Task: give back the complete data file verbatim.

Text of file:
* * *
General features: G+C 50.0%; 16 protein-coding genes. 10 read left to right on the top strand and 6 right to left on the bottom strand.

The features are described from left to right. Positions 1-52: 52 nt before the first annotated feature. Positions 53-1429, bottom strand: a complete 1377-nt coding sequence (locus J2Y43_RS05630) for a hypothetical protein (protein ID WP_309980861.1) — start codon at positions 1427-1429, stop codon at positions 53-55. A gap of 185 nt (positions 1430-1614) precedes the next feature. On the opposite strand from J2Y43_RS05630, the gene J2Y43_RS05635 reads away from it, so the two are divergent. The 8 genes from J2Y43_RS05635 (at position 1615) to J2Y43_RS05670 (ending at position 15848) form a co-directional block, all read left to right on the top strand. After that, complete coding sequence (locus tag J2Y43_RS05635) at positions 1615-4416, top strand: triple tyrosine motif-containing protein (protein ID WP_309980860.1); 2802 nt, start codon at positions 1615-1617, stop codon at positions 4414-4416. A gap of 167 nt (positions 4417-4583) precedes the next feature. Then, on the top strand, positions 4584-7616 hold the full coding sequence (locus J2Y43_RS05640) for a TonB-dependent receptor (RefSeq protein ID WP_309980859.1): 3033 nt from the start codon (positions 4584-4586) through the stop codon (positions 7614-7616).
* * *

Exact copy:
General features: G+C 50.0%; 16 protein-coding genes. 10 read left to right on the top strand and 6 right to left on the bottom strand.

The features are described from left to right. Positions 1-52: 52 nt before the first annotated feature. Positions 53-1429, bottom strand: a complete 1377-nt coding sequence (locus J2Y43_RS05630) for a hypothetical protein (protein ID WP_309980861.1) — start codon at positions 1427-1429, stop codon at positions 53-55. A gap of 185 nt (positions 1430-1614) precedes the next feature. On the opposite strand from J2Y43_RS05630, the gene J2Y43_RS05635 reads away from it, so the two are divergent. The 8 genes from J2Y43_RS05635 (at position 1615) to J2Y43_RS05670 (ending at position 15848) form a co-directional block, all read left to right on the top strand. After that, complete coding sequence (locus tag J2Y43_RS05635) at positions 1615-4416, top strand: triple tyrosine motif-containing protein (protein ID WP_309980860.1); 2802 nt, start codon at positions 1615-1617, stop codon at positions 4414-4416. A gap of 167 nt (positions 4417-4583) precedes the next feature. Then, on the top strand, positions 4584-7616 hold the full coding sequence (locus J2Y43_RS05640) for a TonB-dependent receptor (RefSeq protein ID WP_309980859.1): 3033 nt from the start codon (positions 4584-4586) through the stop codon (positions 7614-7616).